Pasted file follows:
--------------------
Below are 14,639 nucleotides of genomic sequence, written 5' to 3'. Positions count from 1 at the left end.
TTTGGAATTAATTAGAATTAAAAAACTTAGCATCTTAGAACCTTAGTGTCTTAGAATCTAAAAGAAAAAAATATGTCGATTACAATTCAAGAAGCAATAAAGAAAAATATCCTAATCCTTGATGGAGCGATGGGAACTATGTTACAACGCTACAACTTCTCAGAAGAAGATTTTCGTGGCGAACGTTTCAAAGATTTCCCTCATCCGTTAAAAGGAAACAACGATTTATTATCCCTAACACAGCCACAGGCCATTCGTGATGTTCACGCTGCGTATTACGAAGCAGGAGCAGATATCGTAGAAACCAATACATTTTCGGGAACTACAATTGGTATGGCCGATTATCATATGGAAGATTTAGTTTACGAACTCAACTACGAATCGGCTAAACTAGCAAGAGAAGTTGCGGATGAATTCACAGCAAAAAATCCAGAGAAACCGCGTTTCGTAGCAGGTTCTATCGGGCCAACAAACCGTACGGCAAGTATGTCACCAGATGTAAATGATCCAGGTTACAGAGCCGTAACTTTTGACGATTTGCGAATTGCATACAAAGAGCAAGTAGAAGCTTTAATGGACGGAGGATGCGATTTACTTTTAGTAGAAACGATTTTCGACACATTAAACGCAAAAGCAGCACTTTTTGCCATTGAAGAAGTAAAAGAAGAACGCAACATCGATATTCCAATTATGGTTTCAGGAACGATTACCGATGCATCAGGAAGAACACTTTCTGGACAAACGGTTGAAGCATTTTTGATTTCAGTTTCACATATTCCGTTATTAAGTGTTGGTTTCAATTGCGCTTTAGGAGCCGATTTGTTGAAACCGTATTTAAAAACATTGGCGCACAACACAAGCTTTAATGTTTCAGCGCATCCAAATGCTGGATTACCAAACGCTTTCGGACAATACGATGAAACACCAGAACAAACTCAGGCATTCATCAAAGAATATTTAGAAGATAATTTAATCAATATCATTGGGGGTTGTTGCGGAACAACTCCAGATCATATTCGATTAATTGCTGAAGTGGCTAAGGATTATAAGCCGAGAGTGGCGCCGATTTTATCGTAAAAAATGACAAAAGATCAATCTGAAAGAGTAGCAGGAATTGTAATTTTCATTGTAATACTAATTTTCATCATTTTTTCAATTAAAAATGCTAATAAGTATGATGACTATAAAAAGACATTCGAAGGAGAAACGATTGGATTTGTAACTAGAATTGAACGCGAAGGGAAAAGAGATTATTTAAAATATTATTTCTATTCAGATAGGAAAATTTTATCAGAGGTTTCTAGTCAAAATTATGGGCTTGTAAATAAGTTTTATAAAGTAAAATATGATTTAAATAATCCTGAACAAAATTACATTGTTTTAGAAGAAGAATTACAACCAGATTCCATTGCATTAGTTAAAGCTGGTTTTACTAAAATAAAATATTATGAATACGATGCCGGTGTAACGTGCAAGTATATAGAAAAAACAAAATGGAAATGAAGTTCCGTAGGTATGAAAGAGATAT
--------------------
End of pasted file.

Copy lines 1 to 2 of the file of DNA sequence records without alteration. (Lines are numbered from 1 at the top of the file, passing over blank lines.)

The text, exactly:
Below are 14,639 nucleotides of genomic sequence, written 5' to 3'. Positions count from 1 at the left end.
TTTGGAATTAATTAGAATTAAAAAACTTAGCATCTTAGAACCTTAGTGTCTTAGAATCTAAAAGAAAAAAATATGTCGATTACAATTCAAGAAGCAATAAAGAAAAATATCCTAATCCTTGATGGAGCGATGGGAACTATGTTACAACGCTACAACTTCTCAGAAGAAGATTTTCGTGGCGAACGTTTCAAAGATTTCCCTCATCCGTTAAAAGGAAACAACGATTTATTATCCCTAACACAGCCACAGGCCATTCGTGATGTTCACGCTGCGTATTACGAAGCAGGAGCAGATATCGTAGAAACCAATACATTTTCGGGAACTACAATTGGTATGGCCGATTATCATATGGAAGATTTAGTTTACGAACTCAACTACGAATCGGCTAAACTAGCAAGAGAAGTTGCGGATGAATTCACAGCAAAAAATCCAGAGAAACCGCGTTTCGTAGCAGGTTCTATCGGGCCAACAAACCGTACGGCAAGTATGTCACCAGATGTAAATGATCCAGGTTACAGAGCCGTAACTTTTGACGATTTGCGAATTGCATACAAAGAGCAAGTAGAAGCTTTAATGGACGGAGGATGCGATTTACTTTTAGTAGAAACGATTTTCGACACATTAAACGCAAAAGCAGCACTTTTTGCCATTGAAGAAGTAAAAGAAGAACGCAACATCGATATTCCAATTATGGTTTCAGGAACGATTACCGATGCATCAGGAAGAACACTTTCTGGACAAACGGTTGAAGCATTTTTGATTTCAGTTTCACATATTCCGTTATTAAGTGTTGGTTTCAATTGCGCTTTAGGAGCCGATTTGTTGAAACCGTATTTAAAAACATTGGCGCACAACACAAGCTTTAATGTTTCAGCGCATCCAAATGCTGGATTACCAAACGCTTTCGGACAATACGATGAAACACCAGAACAAACTCAGGCATTCATCAAAGAATATTTAGAAGATAATTTAATCAATATCATTGGGGGTTGTTGCGGAACAACTCCAGATCATATTCGATTAATTGCTGAAGTGGCTAAGGATTATAAGCCGAGAGTGGCGCCGATTTTATCGTAAAAAATGACAAAAGATCAATCTGAAAGAGTAGCAGGAATTGTAATTTTCATTGTAATACTAATTTTCATCATTTTTTCAATTAAAAATGCTAATAAGTATGATGACTATAAAAAGACATTCGAAGGAGAAACGATTGGATTTGTAACTAGAATTGAACGCGAAGGGAAAAGAGATTATTTAAAATATTATTTCTATTCAGATAGGAAAATTTTATCAGAGGTTTCTAGTCAAAATTATGGGCTTGTAAATAAGTTTTATAAAGTAAAATATGATTTAAATAATCCTGAACAAAATTACATTGTTTTAGAAGAAGAATTACAACCAGATTCCATTGCATTAGTTAAAGCTGGTTTTACTAAAATAAAATATTATGAATACGATGCCGGTGTAACGTGCAAGTATATAGAAAAAACAAAATGGAAATGAAGTTCCGTAGGTATGAAAGAGATAT